Nazim Valiyev, a dentist, fled his home in Karabakh, Azerbaijan, due to ethnic violence in the separatist region. Over three decades later, Valiyev hopes to return to the region, which is now under Azerbaijani control. The conflict began in 1988 and escalated into an outright war, ending in 1994 with ethnic Armenian forces under Azerbaijan’s support.
A subsequent war in 2020 returned control of much of the area to Azerbaijan, and a lightning offensive last month forced Armenian separatists to relinquish the rest of Nagorno-Karabakh.
Azerbaijan’s President Ilham Aliyev reaffirmed control over the region, but ethnic Armenians fled within days, leaving it nearly empty. A United Nations mission reported that there may be only 1,000 people left in the region, which had a population of 120,000 a month ago.
Azerbaijan has regained control of a city it left to its former inhabitants in 1988, a move that left many displaced. In 2022, Azerbaijan President Ilham Aliyev launched “The Great Return to Azerbaijan’s Liberated Territories” to reintegrate long-displaced individuals through infrastructure improvements, residence construction, and mine clearance. The government has allocated $3.1 billion for reconstruction projects, aiming to return 10,000 people by the end of the year.
The government has set a target of returning 150,000 individuals by 2027. However, mines posed a significant challenge, as the territories under Armenian occupation were virtually completely razed and mined with mines and other unexploded military ammunition.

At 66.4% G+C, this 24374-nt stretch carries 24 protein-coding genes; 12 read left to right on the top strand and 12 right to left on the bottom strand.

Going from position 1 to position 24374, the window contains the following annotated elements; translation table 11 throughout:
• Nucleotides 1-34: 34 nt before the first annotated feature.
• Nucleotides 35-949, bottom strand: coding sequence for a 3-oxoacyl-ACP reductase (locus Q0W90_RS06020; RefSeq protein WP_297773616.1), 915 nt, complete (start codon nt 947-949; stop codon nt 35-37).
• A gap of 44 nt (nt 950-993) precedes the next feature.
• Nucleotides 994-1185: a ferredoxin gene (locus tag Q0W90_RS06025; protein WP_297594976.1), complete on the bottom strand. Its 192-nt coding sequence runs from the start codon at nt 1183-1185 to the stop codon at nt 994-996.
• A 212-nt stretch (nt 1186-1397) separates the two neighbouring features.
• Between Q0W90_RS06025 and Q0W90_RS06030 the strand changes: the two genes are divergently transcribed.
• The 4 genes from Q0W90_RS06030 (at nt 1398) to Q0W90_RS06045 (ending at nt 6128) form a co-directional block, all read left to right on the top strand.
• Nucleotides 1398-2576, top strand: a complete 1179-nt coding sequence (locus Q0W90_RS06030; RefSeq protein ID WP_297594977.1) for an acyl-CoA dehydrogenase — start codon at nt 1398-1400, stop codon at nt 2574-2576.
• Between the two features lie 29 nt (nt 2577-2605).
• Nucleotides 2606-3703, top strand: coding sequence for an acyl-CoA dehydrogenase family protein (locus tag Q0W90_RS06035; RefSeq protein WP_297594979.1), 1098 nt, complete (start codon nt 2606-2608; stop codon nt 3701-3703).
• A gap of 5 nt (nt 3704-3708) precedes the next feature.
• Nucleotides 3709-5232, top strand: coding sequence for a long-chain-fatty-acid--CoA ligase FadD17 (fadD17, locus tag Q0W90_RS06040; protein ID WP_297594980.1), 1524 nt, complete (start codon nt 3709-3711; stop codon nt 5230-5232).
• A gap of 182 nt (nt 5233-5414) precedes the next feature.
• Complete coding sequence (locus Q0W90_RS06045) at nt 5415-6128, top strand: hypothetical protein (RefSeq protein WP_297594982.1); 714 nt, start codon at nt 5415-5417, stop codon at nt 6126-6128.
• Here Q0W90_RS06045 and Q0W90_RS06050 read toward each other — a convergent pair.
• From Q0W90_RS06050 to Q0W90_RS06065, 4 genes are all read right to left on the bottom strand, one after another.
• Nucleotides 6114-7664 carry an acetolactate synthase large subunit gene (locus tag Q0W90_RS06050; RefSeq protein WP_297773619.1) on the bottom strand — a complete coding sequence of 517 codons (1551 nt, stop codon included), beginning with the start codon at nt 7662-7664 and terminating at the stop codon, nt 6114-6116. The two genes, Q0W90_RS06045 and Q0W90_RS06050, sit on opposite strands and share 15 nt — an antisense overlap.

Since the 2020 war, at least 65 people have been killed and 267 injured in the territories once held by Armenians. If displaced residents can return, they may find their childhood home is still intact, as they only sent a photo of the courtyard wall to a former neighbour.
Valiyev, who lost his family residence in 1988, is eager to return to Karabakh and hopes to start a new life with his 5-year-old granddaughter. He believes that the past must never be repeated and that overcoming enmity is more difficult than rebuilding war-ruined buildings. Both Valiyev and Aliguliyeva spoke warmly of getting along with their Armenian neighbours in Khankendi but also shared the terror they felt when ethnic violence drove them away.
Azerbaijan has promised to respect the rights of ethnic Armenians who want to stay in the region, but the Human Rights Watch organization says these assertions are difficult to accept after months of hardships, decades of conflict, impunity for alleged crimes, and the deteriorating human rights record of the Azerbaijani government.